At around the 20-week point, mothers will start to feel their baby move12. For many women, this is the moment it dawns on you that you’re about to become a new mom, a realization that brings excitement but also anxiety.

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Why Sleep Is Important During Your Second Trimester

The second trimester is your best chance at getting quality sleep before the baby comes, so it’s important to make this a priority. Inadequate sleep in the second trimester has been linked to gestational diabetes13stress14depression15, and reduced quality of life16. Sleep apnea, in particular, can be a risk factor for preterm delivery17preeclampsia18, and gestational diabetes mellitus19.

How to Sleep Better During Your Second Trimester

Managing pregnancy-related sleep conditions and practicing healthy sleep hygiene can help you beat insomnia in the second trimester. This includes adopting the best sleeping positions for you and the baby.

What Is the Best Second Trimester Sleeping Position?

Left side sleeping20 is considered the best sleeping position for later pregnancy as it allows for unrestricted blood flow to the fetus and kidneys. While this may not be necessary yet at the start of the second trimester21, this is a good time to practice switching over to your left side. If you’re having trouble finding a comfortable position, a recliner may be a good option.

Stomach sleeping may be fine for the first part of the second trimester, until the growing baby bump makes this position uncomfortable. Starting around week 16, you should try to avoid sleeping on your back. This position puts the weight of the uterus on top of the inferior vena cava, which can cut off blood flow, cause swelling in your legs and ankles.

If you’re not a natural side sleeper, you can try using strategically placed pillows to prevent yourself from rolling over onto your back. A pregnancy body pillow or wedge pillow may help you to adopt a more comfortable position. Likewise, smaller pillows tucked under the waist and belly may relieve pressure, and a pillow between the knees can help improve the alignment of the hips and spine.

Sleeping Products to Help With Second Trimester Sleep

It’s best not to take medications such as sleeping pills during your pregnancy unless prescribed by your doctor, but you may consider other sleep aids. Mineral supplements and light stretching before bed may help reduce leg cramps. Some pregnant women use herbal remedies, although you should always consult with your doctor first. The scent of lavender22 is a relatively innocuous choice that may help some people sleep. Additional options include cognitive behavioral therapy (CBT-I), guided relaxation exercises, yoga, and acupuncture.

If your bedroom is noisy or too bright, you may wish to try a white noise machine or an eye mask. Now that your body is growing, it’s also important to find a properly supportive mattress and pillow.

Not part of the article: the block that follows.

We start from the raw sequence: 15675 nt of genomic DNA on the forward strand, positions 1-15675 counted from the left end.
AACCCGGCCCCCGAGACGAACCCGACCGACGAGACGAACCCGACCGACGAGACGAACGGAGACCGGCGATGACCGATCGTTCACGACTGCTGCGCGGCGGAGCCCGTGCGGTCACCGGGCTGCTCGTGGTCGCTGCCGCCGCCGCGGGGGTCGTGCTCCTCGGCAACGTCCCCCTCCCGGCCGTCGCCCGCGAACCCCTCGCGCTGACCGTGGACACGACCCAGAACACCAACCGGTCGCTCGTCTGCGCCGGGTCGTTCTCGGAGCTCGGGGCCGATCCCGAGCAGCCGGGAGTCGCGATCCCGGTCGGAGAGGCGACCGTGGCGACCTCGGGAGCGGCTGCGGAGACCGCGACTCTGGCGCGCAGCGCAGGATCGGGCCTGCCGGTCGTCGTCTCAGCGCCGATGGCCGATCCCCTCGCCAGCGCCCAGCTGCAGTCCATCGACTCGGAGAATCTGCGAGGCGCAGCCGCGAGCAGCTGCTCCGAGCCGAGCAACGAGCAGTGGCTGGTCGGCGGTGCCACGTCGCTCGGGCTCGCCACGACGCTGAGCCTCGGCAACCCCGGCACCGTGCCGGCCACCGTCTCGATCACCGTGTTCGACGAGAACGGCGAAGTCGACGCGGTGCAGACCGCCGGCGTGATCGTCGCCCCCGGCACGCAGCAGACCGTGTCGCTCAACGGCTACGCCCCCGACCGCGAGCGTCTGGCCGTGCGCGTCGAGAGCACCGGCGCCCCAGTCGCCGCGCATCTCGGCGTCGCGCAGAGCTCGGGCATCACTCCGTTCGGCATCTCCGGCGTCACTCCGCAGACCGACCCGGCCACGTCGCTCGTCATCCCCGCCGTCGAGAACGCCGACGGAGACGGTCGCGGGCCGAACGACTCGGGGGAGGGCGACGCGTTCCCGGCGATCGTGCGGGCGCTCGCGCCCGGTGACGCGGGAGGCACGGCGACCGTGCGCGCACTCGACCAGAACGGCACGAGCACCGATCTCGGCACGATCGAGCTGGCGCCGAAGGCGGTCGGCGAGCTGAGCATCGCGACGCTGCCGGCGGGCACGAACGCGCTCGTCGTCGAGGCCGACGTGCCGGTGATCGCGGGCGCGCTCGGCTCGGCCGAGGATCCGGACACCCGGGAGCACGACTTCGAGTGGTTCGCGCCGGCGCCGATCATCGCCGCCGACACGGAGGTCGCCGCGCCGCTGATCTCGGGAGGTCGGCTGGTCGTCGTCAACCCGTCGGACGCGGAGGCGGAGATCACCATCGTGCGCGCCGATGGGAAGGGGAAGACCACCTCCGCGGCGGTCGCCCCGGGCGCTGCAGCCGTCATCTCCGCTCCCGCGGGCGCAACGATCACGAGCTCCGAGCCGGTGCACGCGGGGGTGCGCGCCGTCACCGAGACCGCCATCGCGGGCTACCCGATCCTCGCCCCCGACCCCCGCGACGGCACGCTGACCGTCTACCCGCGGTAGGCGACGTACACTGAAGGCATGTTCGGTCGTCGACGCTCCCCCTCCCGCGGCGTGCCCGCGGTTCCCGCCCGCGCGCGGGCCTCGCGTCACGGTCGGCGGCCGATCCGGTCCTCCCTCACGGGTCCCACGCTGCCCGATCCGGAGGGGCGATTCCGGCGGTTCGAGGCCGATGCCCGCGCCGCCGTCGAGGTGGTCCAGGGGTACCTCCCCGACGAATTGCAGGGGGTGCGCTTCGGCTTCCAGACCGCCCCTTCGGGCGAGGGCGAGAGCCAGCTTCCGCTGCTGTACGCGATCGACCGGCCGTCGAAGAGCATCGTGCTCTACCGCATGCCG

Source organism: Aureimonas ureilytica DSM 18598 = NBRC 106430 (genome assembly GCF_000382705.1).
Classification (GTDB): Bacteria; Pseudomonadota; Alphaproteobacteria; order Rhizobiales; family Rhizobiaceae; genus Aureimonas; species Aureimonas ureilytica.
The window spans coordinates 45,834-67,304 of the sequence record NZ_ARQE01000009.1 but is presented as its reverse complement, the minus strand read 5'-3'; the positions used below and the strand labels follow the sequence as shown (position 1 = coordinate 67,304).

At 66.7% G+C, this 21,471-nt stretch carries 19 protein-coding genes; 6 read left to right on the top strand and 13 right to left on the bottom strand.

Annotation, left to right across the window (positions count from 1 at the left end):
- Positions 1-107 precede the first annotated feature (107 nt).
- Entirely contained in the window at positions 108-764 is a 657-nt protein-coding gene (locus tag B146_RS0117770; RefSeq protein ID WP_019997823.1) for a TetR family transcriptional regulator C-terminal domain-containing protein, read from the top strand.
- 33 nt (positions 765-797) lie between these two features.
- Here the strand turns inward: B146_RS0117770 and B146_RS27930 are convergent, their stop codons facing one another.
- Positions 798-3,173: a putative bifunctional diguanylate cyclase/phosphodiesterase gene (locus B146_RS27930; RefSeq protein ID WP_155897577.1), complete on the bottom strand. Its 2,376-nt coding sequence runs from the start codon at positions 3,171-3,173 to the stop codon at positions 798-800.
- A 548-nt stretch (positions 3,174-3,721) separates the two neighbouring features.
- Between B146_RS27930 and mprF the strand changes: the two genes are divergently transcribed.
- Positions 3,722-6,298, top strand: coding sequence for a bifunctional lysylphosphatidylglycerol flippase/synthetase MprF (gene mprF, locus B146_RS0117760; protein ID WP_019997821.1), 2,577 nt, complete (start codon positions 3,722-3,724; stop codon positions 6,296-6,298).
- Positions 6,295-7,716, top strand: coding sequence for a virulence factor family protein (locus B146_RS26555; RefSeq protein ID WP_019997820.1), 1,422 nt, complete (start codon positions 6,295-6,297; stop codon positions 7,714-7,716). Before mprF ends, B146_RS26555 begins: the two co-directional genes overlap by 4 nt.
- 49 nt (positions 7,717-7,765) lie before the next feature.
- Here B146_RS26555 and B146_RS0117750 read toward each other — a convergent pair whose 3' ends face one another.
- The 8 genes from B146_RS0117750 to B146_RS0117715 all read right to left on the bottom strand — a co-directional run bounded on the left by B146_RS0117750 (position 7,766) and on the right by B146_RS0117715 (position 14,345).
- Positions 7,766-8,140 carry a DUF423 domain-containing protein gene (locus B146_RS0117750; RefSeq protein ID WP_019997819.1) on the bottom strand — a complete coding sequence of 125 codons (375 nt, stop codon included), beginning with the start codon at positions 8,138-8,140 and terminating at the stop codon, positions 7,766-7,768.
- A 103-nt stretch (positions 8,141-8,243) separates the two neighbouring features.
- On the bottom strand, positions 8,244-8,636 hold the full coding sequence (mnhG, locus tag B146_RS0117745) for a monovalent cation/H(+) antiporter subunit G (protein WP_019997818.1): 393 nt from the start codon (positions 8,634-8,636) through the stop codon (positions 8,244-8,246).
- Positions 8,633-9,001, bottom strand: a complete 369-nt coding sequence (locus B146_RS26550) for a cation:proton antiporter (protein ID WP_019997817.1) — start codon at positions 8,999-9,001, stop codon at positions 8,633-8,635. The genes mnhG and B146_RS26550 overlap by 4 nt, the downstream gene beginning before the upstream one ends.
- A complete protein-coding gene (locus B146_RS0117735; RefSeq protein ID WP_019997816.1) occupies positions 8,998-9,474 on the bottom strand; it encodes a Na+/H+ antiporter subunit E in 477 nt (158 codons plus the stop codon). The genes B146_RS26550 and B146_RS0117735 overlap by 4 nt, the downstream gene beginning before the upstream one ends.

Sleep Hygiene Tips for the Second Trimester

Regular sleep hygiene advice is just as valid as ever during the second trimester of pregnancy. Create a sleep-friendly bedroom by turning down the thermostat, quieting the noise, and blocking any potential light sources. Save your bed for sleep and sex only, and try to keep a regular schedule of waking up and going to sleep at more or less the same time every day.

In preparation for bedtime, put away the smartphone and laptop. The blue light from these devices delays sleep by fooling your brain into thinking it’s daytime. Instead of watching TV, try reading a book, listening to music, or practicing meditation and relaxation techniques. A prenatal massage or a warm bath are other ways to relax your body and mind in preparation for sleep.

You probably won’t need to visit the bathroom as often as you did in the first trimester, but it’s still helpful to drink your liquids earlier in the day and avoid caffeine. Likewise, to ward off heartburn, stick to smaller meals, and don’t lie down right after eating. Spicy and greasy foods can also trigger acid reflux. If you suffer from heartburn despite all these preventative measures, try sleeping on your left side with your head slightly raised, to keep the esophagus higher than the stomach.

Take advantage of your rising energy levels to get some morning or afternoon exercise, which is beneficial for fatigue23 and depression24. As your baby bump grows bigger, exercises to strengthen your core25 may also help reduce back and leg pain, and pave the way for smoother labor.

You probably won’t feel as tired during the day as you did during the first trimester. However, if you feel the need to nap, try to keep it short and early in the day so it doesn’t interfere with your nightly sleep.

Mental Health Tips

Pregnancy hormones26 can cause mood swings and anxiety, which can take their toll on your energy levels. Reach out to your support network to help you navigate tough changes or issues that might be stressing you out. If you’re kept awake at night worrying about everything you need to get done, try jotting down a to-do list to keep from ruminating.

To lower stress levels, try guided imagery, deep breathing, or mindfulness techniques. A prenatal yoga group may be a productive way of sharing your experience with other women while getting some exercise. Research shows that your coping style can have a direct impact on your stress levels27, which affects your sleep quality28. So, take this opportunity to pamper yourself.

If you are struggling with depression, anxiety, or another mental health issue that seems overwhelming, always reach out to your doctor for help.